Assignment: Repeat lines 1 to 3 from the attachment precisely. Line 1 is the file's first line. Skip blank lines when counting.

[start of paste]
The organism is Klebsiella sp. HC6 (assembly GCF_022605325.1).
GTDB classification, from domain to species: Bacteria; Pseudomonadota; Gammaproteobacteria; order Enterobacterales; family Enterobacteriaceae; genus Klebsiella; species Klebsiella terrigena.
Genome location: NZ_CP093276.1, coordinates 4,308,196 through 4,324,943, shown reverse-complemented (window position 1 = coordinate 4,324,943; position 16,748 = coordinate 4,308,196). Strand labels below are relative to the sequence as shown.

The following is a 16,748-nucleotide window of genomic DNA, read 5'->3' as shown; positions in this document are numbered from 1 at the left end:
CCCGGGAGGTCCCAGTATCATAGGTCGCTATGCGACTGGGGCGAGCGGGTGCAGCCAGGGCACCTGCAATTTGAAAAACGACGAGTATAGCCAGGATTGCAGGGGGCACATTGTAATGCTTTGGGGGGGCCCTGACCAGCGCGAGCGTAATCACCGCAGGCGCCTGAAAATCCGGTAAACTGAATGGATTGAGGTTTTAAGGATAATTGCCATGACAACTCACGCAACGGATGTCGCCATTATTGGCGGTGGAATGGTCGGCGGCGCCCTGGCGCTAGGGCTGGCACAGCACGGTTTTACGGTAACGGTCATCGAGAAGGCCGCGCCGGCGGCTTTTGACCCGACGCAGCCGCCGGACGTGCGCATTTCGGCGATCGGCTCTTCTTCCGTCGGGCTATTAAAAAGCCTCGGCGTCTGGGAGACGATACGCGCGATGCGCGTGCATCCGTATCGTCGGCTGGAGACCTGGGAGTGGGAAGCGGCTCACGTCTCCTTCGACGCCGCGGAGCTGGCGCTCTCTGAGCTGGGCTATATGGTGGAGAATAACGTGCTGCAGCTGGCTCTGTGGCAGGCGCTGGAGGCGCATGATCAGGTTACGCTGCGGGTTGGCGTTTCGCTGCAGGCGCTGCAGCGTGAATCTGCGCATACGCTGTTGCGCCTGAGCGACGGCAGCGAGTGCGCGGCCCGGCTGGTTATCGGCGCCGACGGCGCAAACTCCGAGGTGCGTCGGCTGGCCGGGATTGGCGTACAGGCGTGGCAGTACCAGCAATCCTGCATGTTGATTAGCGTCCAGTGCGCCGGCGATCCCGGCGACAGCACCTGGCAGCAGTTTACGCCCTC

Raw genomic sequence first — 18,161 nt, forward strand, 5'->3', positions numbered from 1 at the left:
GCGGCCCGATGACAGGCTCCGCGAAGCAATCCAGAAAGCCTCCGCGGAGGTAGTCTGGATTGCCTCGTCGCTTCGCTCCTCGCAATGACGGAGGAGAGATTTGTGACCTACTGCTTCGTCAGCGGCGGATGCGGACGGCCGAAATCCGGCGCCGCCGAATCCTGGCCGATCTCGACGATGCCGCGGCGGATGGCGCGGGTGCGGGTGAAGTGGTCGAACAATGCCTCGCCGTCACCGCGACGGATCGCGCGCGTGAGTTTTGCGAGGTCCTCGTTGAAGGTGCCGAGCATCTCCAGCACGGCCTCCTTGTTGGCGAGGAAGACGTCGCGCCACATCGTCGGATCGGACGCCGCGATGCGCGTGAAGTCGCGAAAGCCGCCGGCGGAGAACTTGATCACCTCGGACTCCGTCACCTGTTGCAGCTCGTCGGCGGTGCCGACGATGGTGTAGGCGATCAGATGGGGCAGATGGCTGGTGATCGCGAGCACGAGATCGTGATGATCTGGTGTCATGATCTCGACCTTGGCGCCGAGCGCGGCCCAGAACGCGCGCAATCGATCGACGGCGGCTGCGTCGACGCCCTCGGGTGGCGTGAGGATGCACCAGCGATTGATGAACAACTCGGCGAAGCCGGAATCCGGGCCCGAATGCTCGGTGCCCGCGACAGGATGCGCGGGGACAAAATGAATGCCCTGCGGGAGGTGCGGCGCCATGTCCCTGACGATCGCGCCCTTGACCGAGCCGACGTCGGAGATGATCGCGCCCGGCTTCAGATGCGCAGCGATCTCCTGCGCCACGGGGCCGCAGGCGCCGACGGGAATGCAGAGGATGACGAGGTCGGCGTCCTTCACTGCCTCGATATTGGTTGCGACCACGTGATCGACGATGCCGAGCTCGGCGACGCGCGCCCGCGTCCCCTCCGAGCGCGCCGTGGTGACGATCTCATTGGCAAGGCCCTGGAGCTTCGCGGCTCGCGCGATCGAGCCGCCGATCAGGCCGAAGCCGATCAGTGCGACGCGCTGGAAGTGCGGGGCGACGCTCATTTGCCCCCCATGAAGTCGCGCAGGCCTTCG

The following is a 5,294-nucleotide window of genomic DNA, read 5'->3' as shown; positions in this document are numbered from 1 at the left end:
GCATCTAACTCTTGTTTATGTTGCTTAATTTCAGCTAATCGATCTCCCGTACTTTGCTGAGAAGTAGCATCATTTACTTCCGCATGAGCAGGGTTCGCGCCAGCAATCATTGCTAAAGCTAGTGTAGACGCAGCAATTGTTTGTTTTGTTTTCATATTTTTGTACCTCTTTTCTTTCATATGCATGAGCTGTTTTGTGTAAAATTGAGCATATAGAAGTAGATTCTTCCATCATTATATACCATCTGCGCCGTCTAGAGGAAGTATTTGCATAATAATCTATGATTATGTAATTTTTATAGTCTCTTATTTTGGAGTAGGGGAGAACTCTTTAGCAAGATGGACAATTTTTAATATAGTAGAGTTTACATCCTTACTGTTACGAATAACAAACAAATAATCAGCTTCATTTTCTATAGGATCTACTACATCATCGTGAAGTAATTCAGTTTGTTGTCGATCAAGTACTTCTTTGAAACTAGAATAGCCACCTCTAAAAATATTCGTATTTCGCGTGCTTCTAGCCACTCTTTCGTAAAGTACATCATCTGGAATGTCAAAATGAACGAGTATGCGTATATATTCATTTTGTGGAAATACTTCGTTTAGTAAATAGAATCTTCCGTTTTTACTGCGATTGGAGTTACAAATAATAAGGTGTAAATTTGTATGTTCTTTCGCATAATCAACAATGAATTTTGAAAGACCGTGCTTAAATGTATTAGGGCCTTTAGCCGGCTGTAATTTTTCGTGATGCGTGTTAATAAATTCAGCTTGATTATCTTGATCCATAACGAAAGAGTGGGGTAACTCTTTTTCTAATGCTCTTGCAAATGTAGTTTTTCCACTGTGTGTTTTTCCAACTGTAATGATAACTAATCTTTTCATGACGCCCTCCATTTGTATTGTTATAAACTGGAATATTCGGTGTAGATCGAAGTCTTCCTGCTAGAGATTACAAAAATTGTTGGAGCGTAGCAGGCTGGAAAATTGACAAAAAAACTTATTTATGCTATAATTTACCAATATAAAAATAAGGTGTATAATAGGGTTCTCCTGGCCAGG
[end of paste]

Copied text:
The organism is Klebsiella sp. HC6 (assembly GCF_022605325.1).
GTDB classification, from domain to species: Bacteria; Pseudomonadota; Gammaproteobacteria; order Enterobacterales; family Enterobacteriaceae; genus Klebsiella; species Klebsiella terrigena.
Genome location: NZ_CP093276.1, coordinates 4,308,196 through 4,324,943, shown reverse-complemented (window position 1 = coordinate 4,324,943; position 16,748 = coordinate 4,308,196). Strand labels below are relative to the sequence as shown.